Rosé and Cider – Medal Winners from the 2017 Nationals

Announcing the Results from the 2017 National Wine Awards of Canada

Due to the large number of top quality Canadian wines entered this year, we have decided to break the announcement of the results into more manageable pieces. Between July 17th and 28th we will be announcing a few categories at a time, wrapping up on July 28th with the Canadian Winery of the Year. 

Results from the 2017 National Wine Awards of Canada

We’ve asked a few of our judges to summarize their impressions of each category. Today we present Rosé and Cider with a few words from Sara d’Amato:


by Sara d’Amato

Rosé is another burgeoning category in Canada and we were delighted to taste such an influx of more complex styles, both fleshy and balanced as well as the dry & pale which are so à la mode. Given the distinct uptake in this category, we hope we will see a direct correlation in consumer uptake as well, not just throughout the summer but in the cooler months also. It may come as a surprise to learn that one in every three bottles sold in France is of the pink persuasion. Given this statistic, we have a great deal of work to do in terms of consumer awareness for this versatile category of wine throughout the nation.

We recognized a great deal of rosé this year, from platinum to bronze, the vast majority from Niagara and the Okanagan but with a few medaled surprises from Nova Scotia, New Brunswick, the Similkameen and Vancouver Island. Pink comes in all forms from still to sparkling, and fortified to fruit. But pink is not just a trend, it signals a wine region coming into its own and realizing an untapped potential that the great wine nations of the world have come to favour. In Ontario, the LCBO reports an 11% increase in rosé sales this year as compared to last and a 24% increase in VQA rosés. Rosés are hot, and not just for hot weather, the SAQ reports the largest off-season rosé purchase ever in 2017, according the Vins de Provence.

In times past, nation-wide, rosé was a kitchen sink blend of whatever remained, bled-off, and added to a cuvée. Invariably, this makes the worst rosé. What enhances the quality of a rosé, firstly, is when it is made intentionally. No longer an afterthought, our top scoring finds in this year’s National Wine Awards, show intent, foresight and an appreciation of the art of assemblage. #rararosé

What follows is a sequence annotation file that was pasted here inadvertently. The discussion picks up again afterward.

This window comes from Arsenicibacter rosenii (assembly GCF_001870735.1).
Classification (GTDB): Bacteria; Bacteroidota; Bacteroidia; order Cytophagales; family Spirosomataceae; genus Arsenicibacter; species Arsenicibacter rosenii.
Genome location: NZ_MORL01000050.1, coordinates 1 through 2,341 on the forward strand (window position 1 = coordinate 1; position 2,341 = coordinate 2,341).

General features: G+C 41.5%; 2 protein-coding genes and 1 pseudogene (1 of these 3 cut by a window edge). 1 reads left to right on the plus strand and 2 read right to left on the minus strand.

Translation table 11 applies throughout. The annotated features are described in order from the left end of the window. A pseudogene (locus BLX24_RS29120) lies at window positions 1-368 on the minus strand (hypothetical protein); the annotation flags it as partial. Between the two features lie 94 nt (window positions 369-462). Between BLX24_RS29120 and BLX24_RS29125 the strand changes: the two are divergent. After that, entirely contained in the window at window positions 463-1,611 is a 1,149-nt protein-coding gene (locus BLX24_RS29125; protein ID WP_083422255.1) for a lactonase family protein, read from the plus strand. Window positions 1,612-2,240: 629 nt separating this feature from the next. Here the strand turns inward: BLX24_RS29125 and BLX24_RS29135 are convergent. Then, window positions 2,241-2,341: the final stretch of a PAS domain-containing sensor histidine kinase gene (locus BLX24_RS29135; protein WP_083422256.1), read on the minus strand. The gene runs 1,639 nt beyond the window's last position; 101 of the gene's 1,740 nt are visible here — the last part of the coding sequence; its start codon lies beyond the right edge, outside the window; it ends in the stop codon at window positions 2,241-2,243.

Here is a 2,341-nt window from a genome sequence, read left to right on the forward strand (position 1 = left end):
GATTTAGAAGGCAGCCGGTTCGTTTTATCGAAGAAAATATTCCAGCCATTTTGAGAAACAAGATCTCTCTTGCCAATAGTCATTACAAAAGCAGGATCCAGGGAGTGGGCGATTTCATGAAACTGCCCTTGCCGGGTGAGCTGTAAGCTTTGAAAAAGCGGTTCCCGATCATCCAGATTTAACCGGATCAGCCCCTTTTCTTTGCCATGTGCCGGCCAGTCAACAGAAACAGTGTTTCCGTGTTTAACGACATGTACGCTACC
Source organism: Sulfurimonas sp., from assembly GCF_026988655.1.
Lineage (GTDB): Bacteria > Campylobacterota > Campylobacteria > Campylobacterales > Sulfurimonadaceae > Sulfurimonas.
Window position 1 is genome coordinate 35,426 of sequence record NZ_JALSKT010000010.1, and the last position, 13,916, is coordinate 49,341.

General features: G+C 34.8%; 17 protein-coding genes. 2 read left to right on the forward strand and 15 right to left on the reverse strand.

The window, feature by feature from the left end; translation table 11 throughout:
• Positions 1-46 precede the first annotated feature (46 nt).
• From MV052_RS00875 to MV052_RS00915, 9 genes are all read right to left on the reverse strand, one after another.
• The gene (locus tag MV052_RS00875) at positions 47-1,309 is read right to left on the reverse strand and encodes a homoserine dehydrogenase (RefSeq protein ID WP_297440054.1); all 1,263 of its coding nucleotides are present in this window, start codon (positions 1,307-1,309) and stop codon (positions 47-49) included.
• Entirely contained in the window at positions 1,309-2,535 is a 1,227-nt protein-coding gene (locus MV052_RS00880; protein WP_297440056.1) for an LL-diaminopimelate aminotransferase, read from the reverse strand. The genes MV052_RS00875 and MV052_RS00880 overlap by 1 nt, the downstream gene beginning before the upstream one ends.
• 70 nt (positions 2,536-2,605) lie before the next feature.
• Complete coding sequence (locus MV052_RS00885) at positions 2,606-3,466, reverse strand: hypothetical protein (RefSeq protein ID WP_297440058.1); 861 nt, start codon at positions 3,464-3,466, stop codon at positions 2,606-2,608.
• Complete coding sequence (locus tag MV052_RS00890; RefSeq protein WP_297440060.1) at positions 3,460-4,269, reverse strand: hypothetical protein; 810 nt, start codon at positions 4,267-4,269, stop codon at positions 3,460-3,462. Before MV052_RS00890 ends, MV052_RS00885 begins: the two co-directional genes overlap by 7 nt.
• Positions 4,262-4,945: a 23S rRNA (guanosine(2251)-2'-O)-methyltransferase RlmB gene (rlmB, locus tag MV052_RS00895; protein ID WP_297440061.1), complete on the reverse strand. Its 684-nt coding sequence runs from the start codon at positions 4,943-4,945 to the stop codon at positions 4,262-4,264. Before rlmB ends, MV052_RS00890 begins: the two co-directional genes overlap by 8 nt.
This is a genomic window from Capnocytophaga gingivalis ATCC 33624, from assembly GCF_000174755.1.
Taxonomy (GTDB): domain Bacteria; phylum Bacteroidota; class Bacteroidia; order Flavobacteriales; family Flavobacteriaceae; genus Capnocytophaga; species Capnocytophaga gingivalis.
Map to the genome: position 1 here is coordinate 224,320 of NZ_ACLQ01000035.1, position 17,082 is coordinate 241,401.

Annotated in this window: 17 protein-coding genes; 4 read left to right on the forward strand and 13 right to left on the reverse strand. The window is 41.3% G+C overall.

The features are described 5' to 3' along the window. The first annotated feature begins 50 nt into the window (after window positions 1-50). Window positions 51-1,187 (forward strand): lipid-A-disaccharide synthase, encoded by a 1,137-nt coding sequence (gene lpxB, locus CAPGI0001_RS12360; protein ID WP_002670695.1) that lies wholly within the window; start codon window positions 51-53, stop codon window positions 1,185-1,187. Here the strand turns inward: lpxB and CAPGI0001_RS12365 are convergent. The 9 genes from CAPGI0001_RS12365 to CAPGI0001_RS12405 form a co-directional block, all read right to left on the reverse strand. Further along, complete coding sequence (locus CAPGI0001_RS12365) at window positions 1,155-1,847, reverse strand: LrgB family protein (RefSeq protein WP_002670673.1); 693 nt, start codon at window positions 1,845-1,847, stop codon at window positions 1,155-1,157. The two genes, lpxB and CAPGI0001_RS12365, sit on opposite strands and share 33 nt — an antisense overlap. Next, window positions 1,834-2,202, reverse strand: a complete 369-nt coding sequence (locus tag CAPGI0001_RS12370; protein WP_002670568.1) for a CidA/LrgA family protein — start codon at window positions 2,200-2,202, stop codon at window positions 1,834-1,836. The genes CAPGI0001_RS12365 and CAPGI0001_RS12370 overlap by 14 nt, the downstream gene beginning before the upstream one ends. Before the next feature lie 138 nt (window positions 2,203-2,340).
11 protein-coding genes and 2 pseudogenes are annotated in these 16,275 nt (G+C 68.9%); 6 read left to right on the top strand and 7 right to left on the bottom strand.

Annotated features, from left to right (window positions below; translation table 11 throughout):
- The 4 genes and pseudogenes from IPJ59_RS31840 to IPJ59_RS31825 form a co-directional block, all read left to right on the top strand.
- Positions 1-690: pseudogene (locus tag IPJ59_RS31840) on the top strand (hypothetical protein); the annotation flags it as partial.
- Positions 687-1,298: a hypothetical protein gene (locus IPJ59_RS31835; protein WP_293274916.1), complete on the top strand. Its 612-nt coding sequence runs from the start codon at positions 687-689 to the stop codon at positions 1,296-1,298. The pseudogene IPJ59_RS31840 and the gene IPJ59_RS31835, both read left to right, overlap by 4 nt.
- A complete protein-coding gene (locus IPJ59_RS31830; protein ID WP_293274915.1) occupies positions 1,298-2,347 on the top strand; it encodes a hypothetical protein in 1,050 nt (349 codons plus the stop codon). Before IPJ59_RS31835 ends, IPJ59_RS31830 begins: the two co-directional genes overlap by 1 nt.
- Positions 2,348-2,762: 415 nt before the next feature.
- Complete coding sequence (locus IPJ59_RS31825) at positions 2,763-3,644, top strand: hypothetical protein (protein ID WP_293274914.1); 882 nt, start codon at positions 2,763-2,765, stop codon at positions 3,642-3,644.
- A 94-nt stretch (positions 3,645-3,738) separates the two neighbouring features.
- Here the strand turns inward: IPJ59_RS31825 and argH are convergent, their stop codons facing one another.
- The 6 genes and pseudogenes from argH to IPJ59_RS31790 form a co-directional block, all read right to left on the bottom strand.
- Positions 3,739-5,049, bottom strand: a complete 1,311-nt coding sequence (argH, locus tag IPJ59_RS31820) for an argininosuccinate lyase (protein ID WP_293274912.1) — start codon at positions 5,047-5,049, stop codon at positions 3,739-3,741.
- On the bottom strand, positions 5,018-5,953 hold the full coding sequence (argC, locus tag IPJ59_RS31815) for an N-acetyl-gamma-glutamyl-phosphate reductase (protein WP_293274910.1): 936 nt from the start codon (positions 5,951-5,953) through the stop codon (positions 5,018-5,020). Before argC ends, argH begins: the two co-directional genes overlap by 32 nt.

NWAC17 Rosé Medal Winners


by Sara d’Amato

This year saw an explosion of entries into the Cider category. Last year we were delighted to have 18 cider entries – we were over the moon with 56 entries this year. They came from Nova Scotia to the Similkameen and just about everywhere in between. Ontario showed its strength taking 8 out of the 16 medaled ciders this year. Although the cideries are located throughout southern Ontario, the heartland for apples destined for cider is located around the Blue Mountains and Georgian Hills area as demonstrated by those recognized below. Slightly further east in the Innisfil region, on the shores of Lake Simcoe, as well as further west outside of London near the Lambton shores of Lake Huron, were also sources of many winning apples. In Quebec, one can follow the cider routes of the Monterégie, or visit a plethora of others in the Eastern Townships, Chaudiére-Appalaches, in the Lautentides and the list goes on.

The styles of ciders across the country still vary greatly and seem to be more influenced by cultural terroir than physical. Quebec is a hotbed for iced, fortified and Basque style ciders. Dry and off-dry, rosé versions – with skin contact – in Quebec are well worth the discovery. Nova Scotia is producing a range of styles from sweet, to grape infused to dry UK style versions using both traditional and non-traditional apples. The Similkameen Valley of BC has long been known for its wealth of small, family-owned orchards, and it is no surprise that an example found its way in to a winning category. The Okanagan Valley produces close to 20% of Canada’s apples and strong showings were expected and received. While Ontario’s burgeoning craft cider industry continues to struggle with issues of categorization and taxation in the province, some traditional wineries are trying their hand at cider production to a successful end.  Ontario’s bounty of non-traditional cider apples has lead to unique products such as grape wine infused examples to class dry, UK styles.

We have a great deal to look forward to nationally in terms of this relatively young craft industry. Although certain regions, such as Nova Scotia’s Annapolis Valley, have been growing apples for export for centuries, there is a great deal of energy and enthusiasm focused on local cider production as of late. The market appears to be equally responsive with the majority of provinces across the country reporting surges in sales of craft cider in local monopolies.

NWAC17 Cider Medal Winners

Summary of the results of the 2017 National Wine Awards of Canada.

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